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Shoot apical meristems (SAMs) are populations of dividing, undifferentiated cells that generate organs at the tips of stems and branches throughout the life of the plant. As they define the number, type and position of lateral organs, meristems are the basis of plant architecture, allowing plants to adapt their development to their environment. SAMs are essential determinants of major agronomic traits such as, for example, biomass, fruit size, flowering time, branching patterns, or leaf numbers. Since they interact with their environment, their activity depends on the temperature, light intensity or humidity. Therefore, a better understanding of meristem function is an essential basis for the development of varieties that are better adapted to a range of environments, particularly important in view of the expected changes in global climate.
Research on meristems has also an impact on animal stem cell research, as meristems afford a unique opportunity for extensive research on stem cell biology that is much less constrained than animal stem cell research.
This project aims at:
Our group thereby focuses on the following:
As a basis for our work a model with a suitable level of detail to follow gene regulatory processes within a tissue like the SAM has to be implemented, in this case an ordinary differential equation (ODE) model with cellular resolution. A spatial component, namely diffusion and active transport of gene products, will be included using an implicit representation where the spatial component is treated like an intra cellular contribution. Still, these spatial components in principle demand for a representation in terms of partial differential equations (PDE), which would make simulations using the model computationally intense. Since the model is intended for highthroughput simulations within an optimization framework, this additional computation time will be avoided by approximating the PDE fractions with ODEs.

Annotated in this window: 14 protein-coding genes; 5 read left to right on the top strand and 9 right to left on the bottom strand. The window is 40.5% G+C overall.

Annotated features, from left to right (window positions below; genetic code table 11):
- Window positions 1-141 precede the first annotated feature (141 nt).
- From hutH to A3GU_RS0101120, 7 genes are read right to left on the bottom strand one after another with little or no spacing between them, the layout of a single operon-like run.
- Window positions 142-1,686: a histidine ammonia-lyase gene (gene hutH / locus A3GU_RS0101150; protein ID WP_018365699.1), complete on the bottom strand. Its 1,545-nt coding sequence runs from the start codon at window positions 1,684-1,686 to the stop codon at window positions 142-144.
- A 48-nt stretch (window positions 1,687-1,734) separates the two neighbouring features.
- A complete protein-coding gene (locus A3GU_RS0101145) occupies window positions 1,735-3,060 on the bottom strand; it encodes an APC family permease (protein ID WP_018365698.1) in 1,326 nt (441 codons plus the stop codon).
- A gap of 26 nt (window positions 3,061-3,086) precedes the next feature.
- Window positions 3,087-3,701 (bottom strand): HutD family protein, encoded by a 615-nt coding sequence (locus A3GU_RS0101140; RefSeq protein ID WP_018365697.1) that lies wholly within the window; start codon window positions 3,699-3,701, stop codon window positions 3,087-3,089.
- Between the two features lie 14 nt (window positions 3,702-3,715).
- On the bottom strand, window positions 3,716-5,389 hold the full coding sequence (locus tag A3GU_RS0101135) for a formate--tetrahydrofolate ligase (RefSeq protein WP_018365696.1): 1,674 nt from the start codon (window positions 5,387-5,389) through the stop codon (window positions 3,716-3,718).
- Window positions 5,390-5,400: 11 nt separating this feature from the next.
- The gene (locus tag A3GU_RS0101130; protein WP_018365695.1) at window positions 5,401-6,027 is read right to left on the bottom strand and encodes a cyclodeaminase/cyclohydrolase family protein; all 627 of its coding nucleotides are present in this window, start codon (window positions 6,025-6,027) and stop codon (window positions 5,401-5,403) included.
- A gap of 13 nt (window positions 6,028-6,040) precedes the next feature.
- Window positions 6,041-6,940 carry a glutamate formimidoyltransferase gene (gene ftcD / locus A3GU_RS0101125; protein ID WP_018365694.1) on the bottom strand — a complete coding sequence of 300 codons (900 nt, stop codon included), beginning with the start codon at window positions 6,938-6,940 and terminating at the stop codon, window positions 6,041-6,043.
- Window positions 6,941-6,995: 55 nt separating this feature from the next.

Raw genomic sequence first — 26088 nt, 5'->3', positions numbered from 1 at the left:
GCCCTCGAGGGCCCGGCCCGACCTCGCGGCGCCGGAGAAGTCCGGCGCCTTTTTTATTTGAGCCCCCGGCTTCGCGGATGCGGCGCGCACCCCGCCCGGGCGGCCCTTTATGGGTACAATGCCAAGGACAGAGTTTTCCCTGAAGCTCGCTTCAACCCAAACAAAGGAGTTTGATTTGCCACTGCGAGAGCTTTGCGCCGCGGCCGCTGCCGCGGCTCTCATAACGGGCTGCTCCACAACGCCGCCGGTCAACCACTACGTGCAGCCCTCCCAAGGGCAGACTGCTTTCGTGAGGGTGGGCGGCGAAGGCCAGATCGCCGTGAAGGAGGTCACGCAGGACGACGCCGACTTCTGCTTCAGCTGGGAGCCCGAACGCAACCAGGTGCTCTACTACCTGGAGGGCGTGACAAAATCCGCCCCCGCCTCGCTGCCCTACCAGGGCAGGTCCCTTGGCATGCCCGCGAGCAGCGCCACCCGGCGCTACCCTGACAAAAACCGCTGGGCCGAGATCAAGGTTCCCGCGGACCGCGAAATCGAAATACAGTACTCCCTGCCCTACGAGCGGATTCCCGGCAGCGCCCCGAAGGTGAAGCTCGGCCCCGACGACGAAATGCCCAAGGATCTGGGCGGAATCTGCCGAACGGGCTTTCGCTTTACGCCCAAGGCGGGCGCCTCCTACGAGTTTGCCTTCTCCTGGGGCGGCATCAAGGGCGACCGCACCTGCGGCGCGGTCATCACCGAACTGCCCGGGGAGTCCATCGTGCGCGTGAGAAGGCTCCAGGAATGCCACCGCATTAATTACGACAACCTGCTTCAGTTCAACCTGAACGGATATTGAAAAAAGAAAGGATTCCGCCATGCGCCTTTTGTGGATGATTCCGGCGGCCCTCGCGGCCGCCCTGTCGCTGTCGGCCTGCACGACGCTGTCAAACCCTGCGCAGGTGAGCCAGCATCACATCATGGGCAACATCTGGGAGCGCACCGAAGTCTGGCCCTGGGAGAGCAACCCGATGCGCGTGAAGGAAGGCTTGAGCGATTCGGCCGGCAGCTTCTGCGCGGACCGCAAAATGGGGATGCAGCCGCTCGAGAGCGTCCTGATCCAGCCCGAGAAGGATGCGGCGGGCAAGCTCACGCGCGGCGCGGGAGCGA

Due to the implicitness of the considered spatial component, the ODE representation has to be embedded into a spatial context explicitly stating which cells are interacting with which. For this purpose a graphbased agent based model (ABMs) appears to be wellsuited. The idea of ABMs dates back to the 1940s and some work of J. von Neumann and S. Ulam on the idea of cellular automaton  a concept improved over the years by J. Conway. Nowadays this kind of modeling approach enjoys growing popularity in several simulation disciplines in social sciences as well as natural sciences. The two key concepts of this class of models are the mere simplicity of the constituents and the possibility to incorporate arbitrary interaction topologies connecting the agents. In effect, these models are well suited to study emergent behavior like the one assumed to control pattern formation in plant tissue.
Parameter estimation in presence of quantitative data usually is performed using well established statistical methods. Since for the setup we are focusing only qualitative data is currently available, the fit of the model to the data or knowledge about the system's function is a bit more difficult and has to be done using different techniques: Using the qualitative data available which is given by putative gene expression domains within the SAM and the interactions between the involved genes, identifying suitable parameters can be seen as an optimization task aiming at maximizing the overlap of spatial gene expression domains known from experiments and those formed by the model during simulations. To assess the level of overlap between observed patterns and simulated patterns at least the following three criteria should be taken into account: